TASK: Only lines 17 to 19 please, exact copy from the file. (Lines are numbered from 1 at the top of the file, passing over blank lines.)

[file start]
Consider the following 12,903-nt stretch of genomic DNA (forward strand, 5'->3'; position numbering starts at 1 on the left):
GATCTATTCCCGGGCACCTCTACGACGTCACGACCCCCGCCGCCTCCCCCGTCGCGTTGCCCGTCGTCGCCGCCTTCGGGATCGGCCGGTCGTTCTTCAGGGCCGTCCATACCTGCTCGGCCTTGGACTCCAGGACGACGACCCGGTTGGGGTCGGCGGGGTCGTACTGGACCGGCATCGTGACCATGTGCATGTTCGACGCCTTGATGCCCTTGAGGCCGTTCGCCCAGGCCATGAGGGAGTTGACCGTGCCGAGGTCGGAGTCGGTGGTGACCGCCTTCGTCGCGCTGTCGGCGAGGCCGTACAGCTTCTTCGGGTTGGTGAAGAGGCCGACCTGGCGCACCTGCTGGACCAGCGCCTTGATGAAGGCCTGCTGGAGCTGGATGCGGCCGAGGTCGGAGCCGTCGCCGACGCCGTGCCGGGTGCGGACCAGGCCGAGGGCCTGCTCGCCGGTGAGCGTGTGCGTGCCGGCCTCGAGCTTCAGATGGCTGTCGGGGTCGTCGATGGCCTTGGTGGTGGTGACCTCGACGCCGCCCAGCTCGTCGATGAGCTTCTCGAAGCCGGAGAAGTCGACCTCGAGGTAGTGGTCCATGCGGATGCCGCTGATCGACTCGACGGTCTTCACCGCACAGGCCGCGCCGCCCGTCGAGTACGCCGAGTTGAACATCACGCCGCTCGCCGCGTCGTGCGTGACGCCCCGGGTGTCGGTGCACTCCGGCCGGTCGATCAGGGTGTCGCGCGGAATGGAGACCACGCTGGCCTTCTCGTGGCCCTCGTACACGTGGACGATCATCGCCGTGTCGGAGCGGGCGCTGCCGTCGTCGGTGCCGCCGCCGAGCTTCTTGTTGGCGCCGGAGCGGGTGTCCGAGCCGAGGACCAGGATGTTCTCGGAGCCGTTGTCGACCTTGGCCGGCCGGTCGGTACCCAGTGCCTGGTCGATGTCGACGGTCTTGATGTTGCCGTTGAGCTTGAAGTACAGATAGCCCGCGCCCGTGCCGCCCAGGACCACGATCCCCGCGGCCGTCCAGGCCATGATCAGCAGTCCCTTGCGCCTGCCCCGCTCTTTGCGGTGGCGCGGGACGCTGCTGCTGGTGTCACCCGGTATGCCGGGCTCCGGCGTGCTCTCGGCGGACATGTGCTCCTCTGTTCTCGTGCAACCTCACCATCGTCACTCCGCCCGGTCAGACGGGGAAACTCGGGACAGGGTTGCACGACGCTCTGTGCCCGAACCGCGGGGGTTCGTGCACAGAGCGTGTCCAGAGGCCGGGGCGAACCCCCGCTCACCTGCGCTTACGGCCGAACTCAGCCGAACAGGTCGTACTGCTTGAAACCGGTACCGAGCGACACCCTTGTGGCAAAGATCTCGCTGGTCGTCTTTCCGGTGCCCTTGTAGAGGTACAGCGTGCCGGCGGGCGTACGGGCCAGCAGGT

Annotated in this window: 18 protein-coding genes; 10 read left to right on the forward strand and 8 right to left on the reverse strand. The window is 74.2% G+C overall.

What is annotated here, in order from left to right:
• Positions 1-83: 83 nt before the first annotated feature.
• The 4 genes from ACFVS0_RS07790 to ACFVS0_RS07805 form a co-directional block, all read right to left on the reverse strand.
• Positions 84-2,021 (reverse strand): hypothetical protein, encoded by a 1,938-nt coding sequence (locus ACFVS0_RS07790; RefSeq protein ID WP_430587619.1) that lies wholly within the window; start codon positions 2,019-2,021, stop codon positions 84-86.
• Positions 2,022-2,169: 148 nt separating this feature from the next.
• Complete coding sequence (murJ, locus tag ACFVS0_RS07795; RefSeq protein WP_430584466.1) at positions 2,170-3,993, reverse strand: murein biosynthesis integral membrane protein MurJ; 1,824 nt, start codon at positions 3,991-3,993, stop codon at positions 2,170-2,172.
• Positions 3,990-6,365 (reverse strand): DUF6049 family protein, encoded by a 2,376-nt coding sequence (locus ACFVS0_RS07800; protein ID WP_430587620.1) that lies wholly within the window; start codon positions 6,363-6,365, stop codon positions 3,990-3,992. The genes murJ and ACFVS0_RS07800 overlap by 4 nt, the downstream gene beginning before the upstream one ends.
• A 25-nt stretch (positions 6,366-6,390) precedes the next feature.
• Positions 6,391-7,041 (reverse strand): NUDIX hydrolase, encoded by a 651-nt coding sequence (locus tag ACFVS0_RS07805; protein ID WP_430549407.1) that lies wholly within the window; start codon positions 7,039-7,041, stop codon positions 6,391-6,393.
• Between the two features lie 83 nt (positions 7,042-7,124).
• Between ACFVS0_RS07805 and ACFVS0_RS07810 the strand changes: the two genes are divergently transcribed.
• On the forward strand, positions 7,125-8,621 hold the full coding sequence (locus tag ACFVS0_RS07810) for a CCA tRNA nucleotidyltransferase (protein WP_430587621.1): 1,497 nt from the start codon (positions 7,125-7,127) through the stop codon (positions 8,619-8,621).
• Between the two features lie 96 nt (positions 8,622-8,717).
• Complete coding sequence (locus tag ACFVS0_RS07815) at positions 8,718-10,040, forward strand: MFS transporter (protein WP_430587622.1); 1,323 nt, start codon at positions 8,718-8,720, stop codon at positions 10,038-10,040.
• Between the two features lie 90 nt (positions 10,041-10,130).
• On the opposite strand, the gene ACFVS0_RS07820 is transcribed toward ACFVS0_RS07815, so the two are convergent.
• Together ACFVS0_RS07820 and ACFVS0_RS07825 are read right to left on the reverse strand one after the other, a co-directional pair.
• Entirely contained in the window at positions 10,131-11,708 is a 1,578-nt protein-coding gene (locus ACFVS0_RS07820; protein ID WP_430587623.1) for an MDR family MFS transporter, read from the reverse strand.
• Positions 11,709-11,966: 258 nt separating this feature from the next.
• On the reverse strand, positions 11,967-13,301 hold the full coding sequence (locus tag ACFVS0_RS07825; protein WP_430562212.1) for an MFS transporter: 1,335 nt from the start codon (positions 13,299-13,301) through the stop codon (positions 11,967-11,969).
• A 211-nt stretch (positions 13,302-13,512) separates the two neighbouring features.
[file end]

• Complete coding sequence (locus tag ACFVS0_RS07815) at positions 8,718-10,040, forward strand: MFS transporter (protein WP_430587622.1); 1,323 nt, start codon at positions 8,718-8,720, stop codon at positions 10,038-10,040.
• Between the two features lie 90 nt (positions 10,041-10,130).
• On the opposite strand, the gene ACFVS0_RS07820 is transcribed toward ACFVS0_RS07815, so the two are convergent.